Sales will never be high enough to deal with an unhelpful and rude rep. Sell down the inventory while auditioning new lines.
Years ago I brought in a new and very lovely line. First visit with the rep was great. Second visit, he told an off-color joke that was personally offensive. I ushered him out and sent the inventory back with a letter explaining why.

Chris D.
Coral Springs, FL

There are many ways around this scenario but first thing to remember is you have the position of power. If you really want to keep the frame line but not the rep, call the rep’s boss or company. If they want to keep you, they will find another way to service your account. But also remember: there are so many options. Every single brand and line is truly replaceable. All of them. Don’t get snookered into thinking otherwise. Research. Take meetings with reps who popped in and you never met before. Many gems out there. Don’t accept disrespect, and always give respect. Do respect their time so long as they respect yours. It should be mutually beneficial. And exciting. As you are with your patients, they should be the expert of their lines.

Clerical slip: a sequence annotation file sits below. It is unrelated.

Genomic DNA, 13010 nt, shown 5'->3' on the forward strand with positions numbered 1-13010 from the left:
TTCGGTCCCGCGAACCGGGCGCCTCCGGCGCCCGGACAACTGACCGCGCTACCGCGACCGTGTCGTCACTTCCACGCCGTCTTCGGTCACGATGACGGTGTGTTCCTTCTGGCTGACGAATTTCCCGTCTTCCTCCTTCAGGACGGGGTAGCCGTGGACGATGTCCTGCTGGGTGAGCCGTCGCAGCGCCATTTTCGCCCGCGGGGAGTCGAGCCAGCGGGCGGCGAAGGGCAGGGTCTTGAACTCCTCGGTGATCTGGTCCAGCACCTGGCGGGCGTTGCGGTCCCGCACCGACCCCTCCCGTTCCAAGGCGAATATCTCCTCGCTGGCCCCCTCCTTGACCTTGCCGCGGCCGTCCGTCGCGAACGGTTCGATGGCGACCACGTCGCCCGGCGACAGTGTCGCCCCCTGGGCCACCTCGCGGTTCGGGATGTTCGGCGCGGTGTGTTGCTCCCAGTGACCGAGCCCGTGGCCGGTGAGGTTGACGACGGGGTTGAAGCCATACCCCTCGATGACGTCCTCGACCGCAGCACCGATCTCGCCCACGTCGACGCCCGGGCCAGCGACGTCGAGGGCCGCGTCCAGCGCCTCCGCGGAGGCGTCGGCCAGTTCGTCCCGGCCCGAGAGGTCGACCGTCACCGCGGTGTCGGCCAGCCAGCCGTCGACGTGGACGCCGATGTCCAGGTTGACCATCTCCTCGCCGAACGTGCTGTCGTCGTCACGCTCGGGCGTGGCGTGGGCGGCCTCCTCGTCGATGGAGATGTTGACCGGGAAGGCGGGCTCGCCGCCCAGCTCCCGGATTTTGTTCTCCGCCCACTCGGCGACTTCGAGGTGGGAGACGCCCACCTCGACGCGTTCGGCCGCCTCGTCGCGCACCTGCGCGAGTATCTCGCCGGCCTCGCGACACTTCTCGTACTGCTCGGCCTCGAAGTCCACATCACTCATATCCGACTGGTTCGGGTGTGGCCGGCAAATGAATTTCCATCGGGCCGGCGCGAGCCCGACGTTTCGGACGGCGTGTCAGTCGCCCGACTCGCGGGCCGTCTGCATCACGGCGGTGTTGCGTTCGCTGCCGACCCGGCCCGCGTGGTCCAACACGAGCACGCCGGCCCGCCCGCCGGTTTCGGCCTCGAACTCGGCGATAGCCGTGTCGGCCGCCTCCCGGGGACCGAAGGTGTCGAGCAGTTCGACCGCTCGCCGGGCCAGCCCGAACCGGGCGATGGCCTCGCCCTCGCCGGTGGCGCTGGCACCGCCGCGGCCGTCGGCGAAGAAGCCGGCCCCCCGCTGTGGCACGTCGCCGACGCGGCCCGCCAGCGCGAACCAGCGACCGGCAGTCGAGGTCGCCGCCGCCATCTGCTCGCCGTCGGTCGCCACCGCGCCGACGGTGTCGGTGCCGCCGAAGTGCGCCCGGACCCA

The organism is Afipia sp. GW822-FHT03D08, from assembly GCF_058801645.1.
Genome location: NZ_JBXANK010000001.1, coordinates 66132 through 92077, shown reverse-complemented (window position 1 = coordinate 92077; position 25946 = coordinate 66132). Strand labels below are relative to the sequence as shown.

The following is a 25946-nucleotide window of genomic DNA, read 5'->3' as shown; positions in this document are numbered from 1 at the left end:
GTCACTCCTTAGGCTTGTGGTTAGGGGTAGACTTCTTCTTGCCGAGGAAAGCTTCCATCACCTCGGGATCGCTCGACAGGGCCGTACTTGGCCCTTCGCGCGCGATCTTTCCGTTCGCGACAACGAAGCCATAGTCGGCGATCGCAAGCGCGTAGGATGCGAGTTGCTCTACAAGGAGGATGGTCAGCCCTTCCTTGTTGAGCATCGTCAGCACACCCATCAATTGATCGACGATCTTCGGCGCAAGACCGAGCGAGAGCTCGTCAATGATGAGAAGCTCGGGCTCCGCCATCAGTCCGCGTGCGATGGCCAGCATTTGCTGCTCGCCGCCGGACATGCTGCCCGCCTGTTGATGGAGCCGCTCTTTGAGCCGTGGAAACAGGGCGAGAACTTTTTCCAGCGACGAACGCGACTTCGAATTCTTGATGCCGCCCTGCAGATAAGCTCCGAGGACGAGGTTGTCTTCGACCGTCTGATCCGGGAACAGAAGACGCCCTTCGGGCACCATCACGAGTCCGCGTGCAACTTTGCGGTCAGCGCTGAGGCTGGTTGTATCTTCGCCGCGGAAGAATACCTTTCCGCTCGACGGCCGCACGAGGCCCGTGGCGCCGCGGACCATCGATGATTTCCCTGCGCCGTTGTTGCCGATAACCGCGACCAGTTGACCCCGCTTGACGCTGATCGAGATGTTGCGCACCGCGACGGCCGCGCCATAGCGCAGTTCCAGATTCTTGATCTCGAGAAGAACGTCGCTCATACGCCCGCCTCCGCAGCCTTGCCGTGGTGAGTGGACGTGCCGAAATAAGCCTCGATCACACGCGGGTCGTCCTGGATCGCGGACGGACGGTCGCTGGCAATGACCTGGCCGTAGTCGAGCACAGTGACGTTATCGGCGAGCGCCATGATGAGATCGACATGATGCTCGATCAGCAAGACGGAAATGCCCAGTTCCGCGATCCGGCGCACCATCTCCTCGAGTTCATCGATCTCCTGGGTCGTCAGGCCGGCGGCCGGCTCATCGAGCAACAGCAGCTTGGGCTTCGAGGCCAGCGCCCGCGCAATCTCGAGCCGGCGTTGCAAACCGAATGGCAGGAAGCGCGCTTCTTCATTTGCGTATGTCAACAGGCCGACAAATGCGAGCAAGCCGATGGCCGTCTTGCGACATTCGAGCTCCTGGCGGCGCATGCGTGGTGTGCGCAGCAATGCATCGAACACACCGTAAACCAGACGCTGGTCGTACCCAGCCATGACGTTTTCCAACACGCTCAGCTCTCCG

David L.
Floral Park, NY

I would talk to the regional sales manager and ask for a different rep. This happened to me and the company gave me a different rep and he was the best.

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Carissa Dunphy, ABOC, has been working in private practice optometry since 2008. She is the founder and editor-in-chief of Optician Now (opticiannow.com) and recently launched opticalgifts.com. Follow Carissa on Instagram, Facebook and Twitter at @opticiannow.